Need to close down your Kansas nonprofit corporation? Here’s a quick overview of the main steps to dissolve and wind up a 501(c)(3) nonprofit corporation under Kansas law.
NOTE: Kansas has no separate statute for nonprofit corporations. Instead, rules for Kansas nonprofits are included in Kansas’s General Corporation Law. Because the latter law is written primarily for for-profit corporations, it is often necessary to “translate” its rules for application to nonprofits. Also, to make matters even more complicated, Kansas nonprofit corporations are considered to be merely one kind of nonstock corporation. (A nonstock corporation, unlike a typical for-profit corporation, does not issue any capital stock.)
Closing starts with dissolution, and to dissolve your nonprofit, you will need a resolution to dissolve. With the resolution in hand, Kansas law provides for voluntary dissolution as follows:
Under the first method, the governing body first must adopt the resolution to dissolve and then submit it to the members. The members then generally meet and vote to approve the resolution.
Under the second method, members approve the resolution by unanimous written consent. In these cases, no action by the governing body is necessary.
Under the third method, it is up to the governing body alone to approve the resolution to dissolve. Typically, the resolution must be approved by a majority vote of the governing body.
Make sure to properly record the resolution to dissolve and the governing body’s votes or members’ votes or written consents. You’ll need this information for filings with the state and the IRS.
Certificate of Dissolution
After your nonprofit has approved dissolution you must file a certificate of dissolution with the Secretary of State (SOS). The certificate of dissolution must contain:
Blank certificate forms for dissolutions authorized by a member meeting and vote (Form NM 53-13) and for dissolutions authorized by unanimous member written consent (Form NW 53-313) are available for download from the SOS website. There is no state-issued form specifically for dissolutions authorized only by the governing body. You can also file online via the SOS website. There is a $20 filing fee.
After your nonprofit has formally authorized dissolution, it continues to exist only for the purpose of taking care of certain final matters that, collectively, are known as winding up the company. Winding up is largely about paying off any debts and then distributing any remaining assets, but there may also be other tasks involved. Generally speaking, you can only distribute money and property after you have paid off all of your nonprofit’s debts. In addition, after all debts are paid, a dissolving 501(c)(3) organization must distribute its remaining assets for tax-exempt purposes. In practice, this usually means distributing assets to one or more other 501(c)(3) organizations. Other requirements for distributions may also apply. If you have any questions, you should consult with a lawyer.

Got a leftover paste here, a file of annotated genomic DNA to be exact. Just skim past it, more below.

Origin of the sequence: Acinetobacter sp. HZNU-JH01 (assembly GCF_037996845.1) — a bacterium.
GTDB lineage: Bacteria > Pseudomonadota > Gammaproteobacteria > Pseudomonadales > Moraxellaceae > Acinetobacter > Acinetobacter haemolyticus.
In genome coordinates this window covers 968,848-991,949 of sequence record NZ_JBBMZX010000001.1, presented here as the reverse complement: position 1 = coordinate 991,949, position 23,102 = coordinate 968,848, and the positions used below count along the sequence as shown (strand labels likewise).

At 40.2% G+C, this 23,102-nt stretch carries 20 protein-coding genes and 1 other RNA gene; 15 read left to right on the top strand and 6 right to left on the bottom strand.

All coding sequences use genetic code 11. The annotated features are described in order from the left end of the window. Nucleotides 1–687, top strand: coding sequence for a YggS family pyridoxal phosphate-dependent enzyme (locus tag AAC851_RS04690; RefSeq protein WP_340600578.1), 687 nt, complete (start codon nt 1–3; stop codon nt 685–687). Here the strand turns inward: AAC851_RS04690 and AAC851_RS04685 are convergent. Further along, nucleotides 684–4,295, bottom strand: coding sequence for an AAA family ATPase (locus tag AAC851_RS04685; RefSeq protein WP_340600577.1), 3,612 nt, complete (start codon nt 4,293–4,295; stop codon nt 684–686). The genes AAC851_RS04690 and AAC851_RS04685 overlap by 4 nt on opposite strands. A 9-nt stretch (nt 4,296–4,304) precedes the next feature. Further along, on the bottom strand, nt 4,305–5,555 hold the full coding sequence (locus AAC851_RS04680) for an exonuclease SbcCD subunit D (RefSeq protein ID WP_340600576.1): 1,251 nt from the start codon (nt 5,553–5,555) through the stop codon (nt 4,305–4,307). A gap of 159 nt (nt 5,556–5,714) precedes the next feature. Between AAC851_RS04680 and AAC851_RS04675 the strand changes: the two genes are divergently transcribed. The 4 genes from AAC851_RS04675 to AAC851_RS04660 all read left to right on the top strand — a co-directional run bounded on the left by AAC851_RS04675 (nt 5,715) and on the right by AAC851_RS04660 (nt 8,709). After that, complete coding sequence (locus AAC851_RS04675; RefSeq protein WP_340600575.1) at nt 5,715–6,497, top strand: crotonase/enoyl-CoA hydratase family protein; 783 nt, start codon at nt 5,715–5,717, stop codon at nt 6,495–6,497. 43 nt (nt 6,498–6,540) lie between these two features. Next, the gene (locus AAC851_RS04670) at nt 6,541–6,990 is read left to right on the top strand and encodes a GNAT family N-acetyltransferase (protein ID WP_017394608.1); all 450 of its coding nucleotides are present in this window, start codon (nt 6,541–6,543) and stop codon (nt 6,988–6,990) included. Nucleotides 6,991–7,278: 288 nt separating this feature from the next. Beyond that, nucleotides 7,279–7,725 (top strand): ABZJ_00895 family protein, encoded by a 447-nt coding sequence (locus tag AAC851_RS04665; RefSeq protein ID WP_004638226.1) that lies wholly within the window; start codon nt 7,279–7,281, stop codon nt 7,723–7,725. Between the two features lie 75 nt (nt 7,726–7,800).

Federal Tax Note
For federal tax purposes, you’ll need to file IRS Form 990 or IRS Form 990-EZ. You must include a completed Schedule N (Liquidation, Termination, Dissolution, or Significant Disposition of Assets), as well as copies of your certificate of dissolution, resolution to dissolve, and plan of distribution. When completing Form 990 or Form 990-EZ, you’ll need to check the “Terminated” box in the header area on Page 1 of the return. For additional guidance, check out Every Nonprofit’s Tax Guide, by Stephen Fishman (Nolo), go to the IRS website, or consult with a tax professional.
You can find additional information, such as forms, mailing addresses, phone numbers, and filing fees, as well as a link to online filing, on the SOS website.
Dissolution will not stop lawsuits started by or against your nonprofit before dissolution. Moreover, new legal actions can still be started by or against your nonprofit up to three years after dissolution.
This article covers only the most basic steps of voluntary dissolution after your nonprofit has started doing business. There are many additional, more specific rules, covering things like:
In addition, your certificate of incorporation or bylaws may contain rules that apply instead of, or along with, state law. You are strongly encouraged to consult with a lawyer to obtain additional information on these and other points.
Dissolving and winding up your nonprofit corporation is only one piece of the process of closing your organization. For further, general guidance on many of the other steps involved, check Nolo’s 20-point checklist for closing a business and the Nolo article on what you need to know about closing a business.